In the journal BMC Evolutionary Biology, Foth and Rauhut now report that this fossil differs in several important respects from the other known representatives of the genus Archaeopteryx. In fact, their taxonomic analysis displaces it from its alleged perch on the phylogenetic tree: “The Haarlem specimen is not a member of the Archaeopteryx clade,” says Rauhut, a paleontologist in the Department of Earth and Environmental Sciences at LMU who is also affiliated with the Bavarian State Collections for Paleontology and Geology in Munich.

Instead, the two scientists assign the fossil to a group of bird-like maniraptoran dinosaurs known as anchiornithids, which were first identified only a few years ago based on material found in China. These rather small dinosaurs possessed feathers on all four limbs, and they predate the appearance of Archaeopteryx. “The Haarlem fossil is the first member of this group found outside China. And together with Archaeopteryx, it is only the second species of bird-like dinosaur from the Jurassic discovered outside eastern Asia. This makes it even more of a rarity than the true specimens of Archaeopteryx,” Rauhut says.

Made in China

The Haarlem specimen was found about 10 km to the northeast of the closest Archaeopteryx locality known (Schamhaupten) a full four years before the discovery of the skeleton that would introduce the Urvogel to the scientific world in 1861. Schamhaupten was once part of the so-called Solnhofen archipelago in the Altmühl Valley in southern Bavaria, the area from which all known specimens of the genus Archaeopteryx originated. Its taxonomic reassignment therefore provides new insights into the evolution of the bird-like dinosaurs in the Middle to Late Jurassic. “Our biogeographical analysis demonstrates that the group of dinosaurs that gave rise to birds originated in East Asia — all of the oldest finds have been made in China. As they expanded westward, they also reached the Solnhofen archipelago,” says Christian Foth. Thus, the fossil hitherto incorrectly assigned to the genus Archaeopteryx must have been one of the first members of the group to arrive in Europe.

Around 150 million years ago, the area known today as the Altmühl Valley was dotted with the coral and sponge reefs and lagoons of the Solnhofen archipelago, and the open sea lay to the West and South. The Haarlem fossil was originally recovered from what was then the eastern end of the archipelago, quite close to the mainland. Unlike Archaeopteryx, anchiornithids were unable to fly, and might not have been able to reach areas further offshore. On the other hand, all true fossils of Archaeopteryx found so far were recovered from the lithographic limestone strata further to the west, closer to the open sea. Based on the new findings, Rauhut argues that other known Archaeopteryx fossils may need reassessment: “Not every bird-like fossil that turns up in the fine-grained limestones around Solnhofen need necessarily be a specimen of Archaeopteryx,” he points out.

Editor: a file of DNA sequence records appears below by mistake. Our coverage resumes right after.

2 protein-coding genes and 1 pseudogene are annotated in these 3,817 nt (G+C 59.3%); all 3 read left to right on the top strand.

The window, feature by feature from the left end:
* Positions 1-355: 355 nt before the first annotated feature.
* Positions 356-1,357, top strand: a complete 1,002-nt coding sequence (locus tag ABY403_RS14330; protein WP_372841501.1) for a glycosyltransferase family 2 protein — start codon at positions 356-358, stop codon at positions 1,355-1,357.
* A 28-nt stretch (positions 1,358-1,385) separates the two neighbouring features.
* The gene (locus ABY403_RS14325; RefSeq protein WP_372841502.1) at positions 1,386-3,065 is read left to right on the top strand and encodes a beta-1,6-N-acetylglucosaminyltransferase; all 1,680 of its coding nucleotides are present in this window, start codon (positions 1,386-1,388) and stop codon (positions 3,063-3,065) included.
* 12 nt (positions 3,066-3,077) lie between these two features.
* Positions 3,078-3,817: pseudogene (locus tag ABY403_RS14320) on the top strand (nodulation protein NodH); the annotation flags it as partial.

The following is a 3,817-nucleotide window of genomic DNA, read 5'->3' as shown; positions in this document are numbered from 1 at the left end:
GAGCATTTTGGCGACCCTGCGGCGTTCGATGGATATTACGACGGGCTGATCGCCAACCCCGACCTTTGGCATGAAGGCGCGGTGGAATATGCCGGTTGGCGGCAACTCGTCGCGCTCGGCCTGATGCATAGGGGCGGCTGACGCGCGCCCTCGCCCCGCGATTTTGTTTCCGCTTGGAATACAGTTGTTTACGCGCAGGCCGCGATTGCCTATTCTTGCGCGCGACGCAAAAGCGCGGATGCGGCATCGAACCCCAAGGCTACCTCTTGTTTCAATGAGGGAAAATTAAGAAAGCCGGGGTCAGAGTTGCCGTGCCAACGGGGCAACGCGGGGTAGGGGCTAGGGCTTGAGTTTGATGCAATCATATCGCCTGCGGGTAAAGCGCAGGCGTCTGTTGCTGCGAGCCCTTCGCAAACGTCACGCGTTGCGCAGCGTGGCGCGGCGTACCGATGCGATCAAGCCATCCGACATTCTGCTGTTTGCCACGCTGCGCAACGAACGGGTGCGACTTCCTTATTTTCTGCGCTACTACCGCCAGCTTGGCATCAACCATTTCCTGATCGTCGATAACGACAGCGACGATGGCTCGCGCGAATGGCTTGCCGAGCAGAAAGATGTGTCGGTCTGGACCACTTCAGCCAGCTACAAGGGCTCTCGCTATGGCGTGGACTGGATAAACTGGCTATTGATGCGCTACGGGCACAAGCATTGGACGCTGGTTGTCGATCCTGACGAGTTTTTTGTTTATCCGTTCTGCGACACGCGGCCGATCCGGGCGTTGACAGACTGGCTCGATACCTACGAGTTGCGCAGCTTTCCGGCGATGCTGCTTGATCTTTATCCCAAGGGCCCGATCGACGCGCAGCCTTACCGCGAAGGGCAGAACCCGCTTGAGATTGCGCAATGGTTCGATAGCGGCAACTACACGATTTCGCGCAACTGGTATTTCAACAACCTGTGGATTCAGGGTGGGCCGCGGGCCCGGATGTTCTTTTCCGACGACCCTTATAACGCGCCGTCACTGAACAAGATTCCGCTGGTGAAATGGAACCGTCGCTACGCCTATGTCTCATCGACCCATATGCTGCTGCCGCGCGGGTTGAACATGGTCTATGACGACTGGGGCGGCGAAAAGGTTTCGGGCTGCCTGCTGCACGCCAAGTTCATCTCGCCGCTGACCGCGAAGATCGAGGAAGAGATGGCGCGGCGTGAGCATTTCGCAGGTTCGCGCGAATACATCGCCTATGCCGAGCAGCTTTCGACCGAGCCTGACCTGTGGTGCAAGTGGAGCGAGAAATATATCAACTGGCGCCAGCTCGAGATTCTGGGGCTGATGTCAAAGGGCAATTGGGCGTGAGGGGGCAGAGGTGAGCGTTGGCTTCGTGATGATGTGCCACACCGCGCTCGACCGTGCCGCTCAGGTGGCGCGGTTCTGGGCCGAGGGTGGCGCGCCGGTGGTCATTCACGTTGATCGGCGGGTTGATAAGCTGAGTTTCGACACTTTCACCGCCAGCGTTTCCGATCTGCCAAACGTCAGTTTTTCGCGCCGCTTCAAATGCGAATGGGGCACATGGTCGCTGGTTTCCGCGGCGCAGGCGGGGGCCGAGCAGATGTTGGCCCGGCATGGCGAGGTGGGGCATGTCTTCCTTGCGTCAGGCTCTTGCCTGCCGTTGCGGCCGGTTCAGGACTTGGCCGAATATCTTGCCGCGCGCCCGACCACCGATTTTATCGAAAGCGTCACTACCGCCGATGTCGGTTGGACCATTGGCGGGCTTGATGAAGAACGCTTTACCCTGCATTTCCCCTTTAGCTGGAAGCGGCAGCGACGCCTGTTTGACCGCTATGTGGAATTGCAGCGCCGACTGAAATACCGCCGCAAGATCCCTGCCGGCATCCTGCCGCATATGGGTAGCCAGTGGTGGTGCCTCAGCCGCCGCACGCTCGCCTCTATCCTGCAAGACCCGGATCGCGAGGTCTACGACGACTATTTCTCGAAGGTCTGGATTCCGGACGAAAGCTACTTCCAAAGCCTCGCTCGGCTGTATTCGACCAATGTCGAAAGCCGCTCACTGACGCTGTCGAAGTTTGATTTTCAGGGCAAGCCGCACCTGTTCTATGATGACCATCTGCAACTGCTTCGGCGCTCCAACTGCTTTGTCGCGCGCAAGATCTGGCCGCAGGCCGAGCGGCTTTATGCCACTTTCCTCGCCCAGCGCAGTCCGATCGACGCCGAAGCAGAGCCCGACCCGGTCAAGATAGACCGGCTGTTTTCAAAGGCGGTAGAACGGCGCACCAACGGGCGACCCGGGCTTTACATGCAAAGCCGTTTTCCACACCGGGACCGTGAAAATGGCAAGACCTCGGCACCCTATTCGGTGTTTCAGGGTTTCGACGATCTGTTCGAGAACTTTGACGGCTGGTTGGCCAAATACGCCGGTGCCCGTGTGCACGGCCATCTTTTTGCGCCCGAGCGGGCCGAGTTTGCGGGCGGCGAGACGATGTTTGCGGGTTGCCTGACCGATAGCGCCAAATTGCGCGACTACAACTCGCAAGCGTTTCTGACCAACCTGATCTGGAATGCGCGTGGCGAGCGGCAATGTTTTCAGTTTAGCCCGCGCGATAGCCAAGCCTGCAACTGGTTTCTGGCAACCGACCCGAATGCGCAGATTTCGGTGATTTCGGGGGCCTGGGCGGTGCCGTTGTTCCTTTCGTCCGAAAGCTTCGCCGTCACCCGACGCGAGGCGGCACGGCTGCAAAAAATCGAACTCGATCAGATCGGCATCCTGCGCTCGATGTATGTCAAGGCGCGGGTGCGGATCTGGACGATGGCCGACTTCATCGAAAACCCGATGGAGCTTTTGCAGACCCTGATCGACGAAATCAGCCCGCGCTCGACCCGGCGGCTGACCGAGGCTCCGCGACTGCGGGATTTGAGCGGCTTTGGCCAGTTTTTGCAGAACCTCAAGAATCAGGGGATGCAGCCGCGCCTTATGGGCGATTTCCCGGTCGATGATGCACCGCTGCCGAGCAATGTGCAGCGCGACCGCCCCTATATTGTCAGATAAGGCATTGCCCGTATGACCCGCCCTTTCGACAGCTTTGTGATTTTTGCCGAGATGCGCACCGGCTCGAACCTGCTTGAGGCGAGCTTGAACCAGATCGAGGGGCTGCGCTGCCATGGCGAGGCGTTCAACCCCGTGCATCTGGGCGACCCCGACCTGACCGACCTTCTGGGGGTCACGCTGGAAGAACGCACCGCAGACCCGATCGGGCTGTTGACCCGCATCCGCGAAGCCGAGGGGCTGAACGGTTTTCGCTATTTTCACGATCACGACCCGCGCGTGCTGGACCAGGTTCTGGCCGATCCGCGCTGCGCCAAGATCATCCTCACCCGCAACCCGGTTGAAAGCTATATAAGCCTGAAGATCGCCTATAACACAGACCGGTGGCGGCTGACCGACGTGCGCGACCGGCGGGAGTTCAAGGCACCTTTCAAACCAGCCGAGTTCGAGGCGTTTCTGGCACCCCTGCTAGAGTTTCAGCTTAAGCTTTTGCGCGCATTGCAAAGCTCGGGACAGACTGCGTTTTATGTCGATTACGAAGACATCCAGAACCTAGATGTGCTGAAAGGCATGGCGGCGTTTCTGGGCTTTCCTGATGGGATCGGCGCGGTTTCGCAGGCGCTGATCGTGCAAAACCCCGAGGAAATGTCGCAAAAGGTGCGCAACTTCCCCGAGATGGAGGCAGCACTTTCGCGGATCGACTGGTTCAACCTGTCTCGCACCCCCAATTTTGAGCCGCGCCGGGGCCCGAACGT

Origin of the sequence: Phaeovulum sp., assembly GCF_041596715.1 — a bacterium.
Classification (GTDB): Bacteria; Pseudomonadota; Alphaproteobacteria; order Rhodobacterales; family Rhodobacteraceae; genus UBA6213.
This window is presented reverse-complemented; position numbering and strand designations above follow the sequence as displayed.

The authors of the new study have proposed that the Haarlem specimen be assigned to a new genus, for which they suggest the name Ostromia — in honor of the American paleontologist John Ostrom, who first identified the fossil as a theropod dinosaur.

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Feathered dinosaurs were even fluffier than we thought

A University of Bristol-led study has revealed new details about dinosaur feathers and enabled scientists to further refine what is potentially the most accurate depiction of any dinosaur species to date.

Birds are the direct descendants of a group of feathered, carnivorous dinosaurs that, along with true birds, are referred to as paravians — examples of which include the infamous Velociraptor.

Researchers examined, at high resolution, an exceptionally-preserved fossil of the crow-sized paravian dinosaur Anchiornis — comparing its fossilised feathers to those of other dinosaurs and extinct birds.

The feathers around the body of Anchiornis, known as contour feathers, revealed a newly-described, extinct, primitive feather form consisting of a short quill with long, independent, flexible barbs erupting from the quill at low angles to form two vanes and a forked feather shape.

The observations were made possible by decay processes that separated some of these feathers from the body prior to burial and fossilisation, making their structure easier to interpret.

Such feathers would have given Anchiornis a fluffy appearance relative to the streamlined bodies of modern flying birds, whose feathers have tightly-zipped vanes forming continuous surfaces. Anchiornis’s unzipped feathers might have affected the animal’s ability to control its temperature and repel water, possibly being less effective than the vanes of most modern feathers. This shaggy plumage would also have increased drag when Anchiornis glided.

Additionally, the feathers on the wing of Anchiornis lack the aerodynamic, asymmetrical vanes of modern flight feathers, and the new research shows that these vanes were also not tightly-zipped compared to modern flight feathers. This would have hindered the feather’s ability to form a lift surface. To compensate, paravians like Anchiornis packed multiple rows of long feathers into the wing, unlike modern birds, where most of the wing surface is formed by just one row of feathers.